While CBO's debt projections have improved under the Extended-Baseline scenario, debt has worsened under the Alternative Fiscal Scenario. But under either path, debt reaches unsustainable levels. CRFB argues that policymakers should act immediately to put in place a credible plan to stabilize the debt gradually as the economy recovers.
In its Analysis of the President's Budget, CBO estimates that the FY 2011 budget proposals would cause public debt levels to rise to 90 percent of GDP, above the 68 percent projected in CBO's baseline. It is clear that the President's Budget continues to place the country on an unsustainable fiscal path. The Administration must address the issue of excessive borrowing in the event that the fiscal commission does not get the country back on sustainable fiscal footing.
From CBO's January 2010 Budget and Economic Outlook, baseline estimates now show that public debt will increase from 53 percent of GDP in 2009 to 67 percent in 2020. Yet as troubling as this scenario is, it is almost certainly optimistic. If we assumed current policies were to continue as they have in the past, the debt would reach nearly 100 percent of GDP in 2020.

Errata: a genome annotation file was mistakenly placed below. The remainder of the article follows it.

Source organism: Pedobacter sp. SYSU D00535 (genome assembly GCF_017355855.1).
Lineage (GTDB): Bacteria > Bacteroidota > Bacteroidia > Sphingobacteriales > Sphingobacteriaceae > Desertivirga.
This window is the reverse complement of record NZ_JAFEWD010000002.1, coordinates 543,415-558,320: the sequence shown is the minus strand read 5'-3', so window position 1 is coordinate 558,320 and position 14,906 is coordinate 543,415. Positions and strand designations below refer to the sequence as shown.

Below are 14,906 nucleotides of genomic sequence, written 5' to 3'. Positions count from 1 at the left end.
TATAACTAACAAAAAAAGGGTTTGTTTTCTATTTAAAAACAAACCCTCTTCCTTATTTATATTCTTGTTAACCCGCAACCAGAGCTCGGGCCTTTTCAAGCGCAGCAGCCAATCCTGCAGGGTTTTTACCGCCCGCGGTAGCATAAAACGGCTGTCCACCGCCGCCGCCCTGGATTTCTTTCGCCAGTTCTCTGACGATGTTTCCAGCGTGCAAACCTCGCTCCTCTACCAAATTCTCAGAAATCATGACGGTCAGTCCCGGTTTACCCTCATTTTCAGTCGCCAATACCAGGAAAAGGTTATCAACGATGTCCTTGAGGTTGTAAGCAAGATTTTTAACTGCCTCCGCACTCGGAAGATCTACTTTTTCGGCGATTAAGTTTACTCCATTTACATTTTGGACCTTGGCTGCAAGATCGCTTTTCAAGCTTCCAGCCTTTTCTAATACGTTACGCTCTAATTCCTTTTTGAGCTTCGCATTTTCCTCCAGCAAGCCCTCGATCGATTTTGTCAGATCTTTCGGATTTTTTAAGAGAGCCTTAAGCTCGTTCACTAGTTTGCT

Over the past decade, discretionary spending has grown faster than mandatory. Between 1999 and 2008 discretionary spending grew annually, on average, by 7.5 percent – from less than $570 billion to over $1.1 trillion. Although the CBO baseline makes it appear as if discretionary spending will grow only modestly, more realistic assumptions tell a different story. Just holding discretionary spending growth to inflation would be a positive step. In the 1990s, it was these types of caps, along with pay-as-you-go rules, strong economic growth, slower-than-usual health care cost growth, and a commitment to deficit reduction that led to budget surpluses.